Re: Function problems in simple C++ prog.

This is a discussion on Re: Function problems in simple C++ prog. within the C++ Programming forums, part of the General Programming Boards category; Hey guys, I'm having a bit of trouble here. I have a really easy program using a large number of ...

  1. #1
    Registered User
    Join Date
    Nov 2001

    Unhappy Re: Function problems in simple C++ prog.

    Hey guys, I'm having a bit of trouble here. I have a really easy program using a large number of functions in one program. The program simulates a race between a hare and a tortoise and then outputs the to the screen. It *should* look something like this:

    The hare wins.

    But my output's getting screwed up. If you wanna take a crack and help me with what's wrong, I'd be quite thankful.
    The code I have so far is attached as csc141_ass4.cpp.

  2. #2
    Registered User
    Join Date
    Oct 2001

    What tha...

    Im getting :

    c:\windows\desktop\csc141_ass4.cpp(127) : fatal error C1010: unexpected end of file while looking for precompiled header directive

    That what you see to? Am I missing a file here or something?
    "Who ya gonna call?"


  3. #3
    Registered User
    Join Date
    Nov 2001
    well, to get you started, you have to update your pos_tortoise, pos_hare....this could be as simple as passing them by reference. Actually you should pass tortoise and hare, and completely drop your pos_ variables. Another thing, if you have your for loop running until count = 70, incrementing by one, your tortoise and hare could run to 210 and 420, respectively b/c it doesn't end when one of them hits 70. I would change it to a while loop along with the aforementioned changes, it might look something like this:

    // Define this as a global const, so it can be used in other functions
    const int track_len = 70;

    // Make it int, good practice and I said so
    int main() {

    int tort = 0, hare = 0, randNum;

    while(hare < track_len && tort < track_len) {
    randNum = rand()%9+1;
    move_tort(tort, randNum);
    move_hare(hare, randNum);
    display(tort, hare);

    results(tort, hare);

    return 0;

    void move_tort(int &t, int n) {
    switch( n ) {
    // A few things here, 1. you add 1 to your random number, you'll never
    // get a 0 case, 2. you don't need to repeat code as much, watch:
    case 1:
    case 2:
    case 3:
    case 4: t+= 3; break; // If your random number is 1, 2, 3, or 4, it will add
    // 3 to your tortoise position. In addition, since
    // tortoise was passed by reference, it will be
    // incremented by 3 back in main()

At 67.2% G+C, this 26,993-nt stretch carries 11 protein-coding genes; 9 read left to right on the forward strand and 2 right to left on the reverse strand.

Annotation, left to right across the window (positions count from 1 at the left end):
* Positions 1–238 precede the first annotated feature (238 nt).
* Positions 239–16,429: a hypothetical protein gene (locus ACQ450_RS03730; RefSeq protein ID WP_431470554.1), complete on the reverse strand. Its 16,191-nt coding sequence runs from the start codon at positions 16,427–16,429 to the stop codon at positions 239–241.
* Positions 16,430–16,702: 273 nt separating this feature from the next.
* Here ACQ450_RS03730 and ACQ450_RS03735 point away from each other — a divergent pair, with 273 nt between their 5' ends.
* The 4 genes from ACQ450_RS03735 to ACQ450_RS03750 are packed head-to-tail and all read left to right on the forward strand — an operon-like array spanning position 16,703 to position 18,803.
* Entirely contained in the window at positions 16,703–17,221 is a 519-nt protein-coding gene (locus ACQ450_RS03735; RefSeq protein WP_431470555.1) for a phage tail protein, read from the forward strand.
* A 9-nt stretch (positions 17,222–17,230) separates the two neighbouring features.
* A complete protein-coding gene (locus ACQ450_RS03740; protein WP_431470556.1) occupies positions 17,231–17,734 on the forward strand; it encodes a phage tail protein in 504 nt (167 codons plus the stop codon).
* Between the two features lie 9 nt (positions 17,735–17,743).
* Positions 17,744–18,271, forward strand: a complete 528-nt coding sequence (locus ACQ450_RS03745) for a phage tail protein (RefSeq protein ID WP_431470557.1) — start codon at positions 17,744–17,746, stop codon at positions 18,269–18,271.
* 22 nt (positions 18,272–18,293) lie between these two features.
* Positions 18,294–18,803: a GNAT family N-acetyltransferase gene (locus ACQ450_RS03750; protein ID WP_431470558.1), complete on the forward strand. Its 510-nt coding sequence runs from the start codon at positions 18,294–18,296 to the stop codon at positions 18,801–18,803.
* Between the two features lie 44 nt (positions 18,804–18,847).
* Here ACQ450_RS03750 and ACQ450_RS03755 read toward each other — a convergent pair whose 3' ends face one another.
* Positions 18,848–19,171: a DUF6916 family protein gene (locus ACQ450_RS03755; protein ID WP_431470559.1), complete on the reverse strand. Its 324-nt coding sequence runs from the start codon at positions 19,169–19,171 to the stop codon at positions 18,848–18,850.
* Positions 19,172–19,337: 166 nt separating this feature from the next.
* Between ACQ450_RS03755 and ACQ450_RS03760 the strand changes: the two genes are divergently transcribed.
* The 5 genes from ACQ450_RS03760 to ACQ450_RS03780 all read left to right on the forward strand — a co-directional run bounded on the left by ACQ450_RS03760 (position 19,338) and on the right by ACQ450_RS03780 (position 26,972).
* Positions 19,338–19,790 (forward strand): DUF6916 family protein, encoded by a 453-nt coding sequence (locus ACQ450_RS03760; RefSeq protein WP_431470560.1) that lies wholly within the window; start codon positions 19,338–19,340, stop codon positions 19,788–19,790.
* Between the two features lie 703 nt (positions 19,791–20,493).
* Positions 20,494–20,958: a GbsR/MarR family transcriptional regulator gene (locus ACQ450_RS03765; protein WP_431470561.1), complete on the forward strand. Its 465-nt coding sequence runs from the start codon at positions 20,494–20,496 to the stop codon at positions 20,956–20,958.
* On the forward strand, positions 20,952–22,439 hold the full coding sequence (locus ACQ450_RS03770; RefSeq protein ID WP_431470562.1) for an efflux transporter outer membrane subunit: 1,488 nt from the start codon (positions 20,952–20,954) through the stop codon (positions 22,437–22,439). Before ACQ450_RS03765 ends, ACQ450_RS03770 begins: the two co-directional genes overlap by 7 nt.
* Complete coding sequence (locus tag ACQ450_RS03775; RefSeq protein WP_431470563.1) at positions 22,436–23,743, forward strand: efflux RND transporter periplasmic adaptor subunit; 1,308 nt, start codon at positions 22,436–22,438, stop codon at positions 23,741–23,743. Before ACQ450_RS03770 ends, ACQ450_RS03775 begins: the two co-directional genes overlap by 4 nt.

// In the next set of cases, you might want to account for the position
    // being <6, which would cause a negative, ie.
    case 5:
    case 6: t>=6?t-=6:t=0; break;
    // If you don't know how t>=6?t-=6:t=0 works, you could use:
    // if(t >= 6) t-=6; else t = 0;

    case 7:
    case 8:
    case 9: t+=1; break;
    default: cout << "WHAT THE HELL IS GOING ON?\n"; break; }

    void move_hare(int &h, int n) {/*You can figure this out*/}

    // I'm sure there are flaws in this function, I was writing it as I went
    void display(int t, int h) {
    // I do this differently than you did, but that's just personal opinion

    int diff, *first, *second;
    bool tied = false;

    h =
    if(h==t) tied = true;
    first = (t > h ? t : h);
    second = (t > h ? h : t);
    diff = track_len - *first;
    if(diff < 0) diff = 0;

    for(int i = 0; i<*second && i<track_len; i++)
    cout << ".";
    if(tied) cout << "B";
    else if(h == *second) cout << "H";
    else cout << "T";

    for(int i = *second; i<*first && i<track_len; i++)
    cout << ".";
    else if(h == *first) cout << "H";
    else cout << "T";

    for(int i=0; i<diff; i++)
    cout << ".";
    Hope this is helpful.

  4. #4
    Registered User matheo917's Avatar
    Join Date
    Sep 2001

    Lightbulb i got a better one....

    check this out....

    in your directives to the preprocessor.....

    #include <iostream.h>
    #include <stdlib.h>
    #include <time.h>
    using namespace std;

    you use the old C style headers that end with (.h)
    and use the new C++ style phrease (using namespace std

    when you call on function rand() the compiler exits due to the ambiguity of the two (2) styles.....
    what i mean is that the compiler gets confused whether u are using the rand() or std::rand()

    my advice is just earase the (.h) part of your header files and put instead of just rand() ... you should put std::rand(), i think that should get rid of the fatal error which is te unexpected end of file

    i just tried it and it runs..... i didn't

    ps. hint....... by using your header file <stdlib>

    and instead of writing your pause function yourself put this


    in that place that will pause the system where ever you want and will ask you to press any key to continue....

    i hope that helps.....

    to tell you the truth .... the outcome doesn't look like what you have expected but i will leave that up to you..... look at the previous post reply.... it should help you


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